|A Martin PBM-5 'Mariner' in flight, 1945.|
On May 6, 1949, a US Navy Martin 'Mariner' PBM-5 aircraft (BuNo 59172) was being relocated from the naval station then based at Sand Point to the Boeing Renton facility for storage. The plane, a 'flying boat' design, was taxiing about 100 yards off the large seaplane ramp near the mouth of the Cedar River when its starboard wing pontoon struck a semi-submerged floating log and broke off, causing an immediate, severe list. An open side cargo door caused lake water to stream into the fuselage and the crew scrambled to safety as the plane filled with water, quickly rolling starbard as it sank. It settled upside down on the muddy lakefloor in 65-70 feet of water.
|A Martin PBM-5 'Mariner' at Renton, 1946|
Over time, six to eight feet of thick, gooey silt from the river accumulated over the 737-sized plane's wings and engine nacelles, leaving the wings, engines and about half the fuselage and most of the tail buried under the muck. By the 1970's, a few hardy sport divers had visited the plane in the chilly, dark-as-night depths, but it was not until about 1980 that a band of amature would-be salvors began to remove relics from the plane--including the two Browning M-2 .50 waist machine guns, which they turned over to authorities--and began humble, wholly inadequate dredging efforts in an attempt to clear the tons of mud holding the plane on the bottom. Unlike the US Army (There was not yet a US Air Force during WWII) the US Navy made it clear that it did not want private individuals recovering its crashed aircraft, by then already considered valuable museum pieces.
|The tail and rear .50 turret that were broken off the Mariner submerged near Renton, on display at the Pima Air Museum|
My friends and I--then still in our teens--managed to locate the plane in late 1982 and made over 40 dives on it, culminating in the 1983 removal of the two Browning M-2 .50 machine guns from the nose turret, then under about five feet of mud. after being thoroughly shown off to friends and family, those big machine guns were also turned over to federal authorities.
In 1990, the Naval Reserve Mobile Diving Salvage Unit One's Detachment 522 (NRMDSU-1 Det 522), of Naval Station Everett, made an unsuccessful attempt to salvage the plane for the National Museum of Naval Aviation, in Pensacola, Florida. That effort was abandoned after a diver died.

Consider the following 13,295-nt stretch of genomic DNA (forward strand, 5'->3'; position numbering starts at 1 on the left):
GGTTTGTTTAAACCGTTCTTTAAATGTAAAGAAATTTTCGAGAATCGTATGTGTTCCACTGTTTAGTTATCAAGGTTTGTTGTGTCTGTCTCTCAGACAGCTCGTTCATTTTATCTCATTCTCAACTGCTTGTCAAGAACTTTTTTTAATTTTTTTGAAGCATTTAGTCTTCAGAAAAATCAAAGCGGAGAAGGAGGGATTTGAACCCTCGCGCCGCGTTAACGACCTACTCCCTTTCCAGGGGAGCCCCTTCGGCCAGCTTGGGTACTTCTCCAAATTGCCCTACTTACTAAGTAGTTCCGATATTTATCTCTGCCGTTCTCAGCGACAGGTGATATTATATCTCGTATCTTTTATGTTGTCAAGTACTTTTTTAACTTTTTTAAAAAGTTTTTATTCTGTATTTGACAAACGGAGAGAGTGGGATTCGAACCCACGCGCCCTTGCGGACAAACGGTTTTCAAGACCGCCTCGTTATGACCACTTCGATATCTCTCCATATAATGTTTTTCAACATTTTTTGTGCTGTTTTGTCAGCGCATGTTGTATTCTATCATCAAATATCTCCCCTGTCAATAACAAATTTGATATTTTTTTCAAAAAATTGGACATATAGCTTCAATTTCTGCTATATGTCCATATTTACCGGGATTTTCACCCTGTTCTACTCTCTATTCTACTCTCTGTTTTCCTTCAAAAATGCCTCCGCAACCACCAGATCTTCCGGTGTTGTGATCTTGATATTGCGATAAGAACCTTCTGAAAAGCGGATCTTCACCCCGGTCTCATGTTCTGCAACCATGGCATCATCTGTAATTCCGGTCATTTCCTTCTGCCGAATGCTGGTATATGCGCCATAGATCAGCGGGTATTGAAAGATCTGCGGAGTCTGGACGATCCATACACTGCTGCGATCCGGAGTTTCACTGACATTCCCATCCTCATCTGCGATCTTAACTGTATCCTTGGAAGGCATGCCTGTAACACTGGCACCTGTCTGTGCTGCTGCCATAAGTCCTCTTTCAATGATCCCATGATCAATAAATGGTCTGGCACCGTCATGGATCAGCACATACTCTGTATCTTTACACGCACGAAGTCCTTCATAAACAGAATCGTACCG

|The PBM's propeller blades and hub spent years under the muck, but were exposed during a 1990s US Navy salvage attempt.|
The Navy made a second salvage attempt in 1996 and removed many tons of material from atop the wings and around the fuselage. That effort involved a veritable alphabet soup of bureaucrats and agencies, including: Naval Historical Center; the Mariner/Marlin Association; the Washington State Office of Archaeology and Historic Preservation; the U.S. Army Corps of Engineers, Seattle District; and the Advisory Council on Historic Preservation, Western Review Office and even The Boeing Corporation.
|A sonar image of the PBM on the lakefloor shows the depressions created by dredging above wings and tail areas.|
Unfortunately, even with all the bureaucratic personnel involved in the project and the sizable sums of government money invested, all that effort achieved was major damage to the plane: It ripped the tail off the fuselage and then pretty much declared victory for the taxpayers.
Navy divers placed wire grates over the various openings in the fuselage to keep sport divers out of the interior and what was left of the the tail and tail turret were shipped to the Pima Air & Space Museum, adjacent to Davis–Monthan Air Force Base in Tuscon, Arizona.
Today, only one complete Mariner exists. Many of us believe BuNo 59172 would better serve the public as a restored static display than by being allowed to corrode away to nothing on the bottom of Lake Washington.
Front view of the rear turret and .50 guns.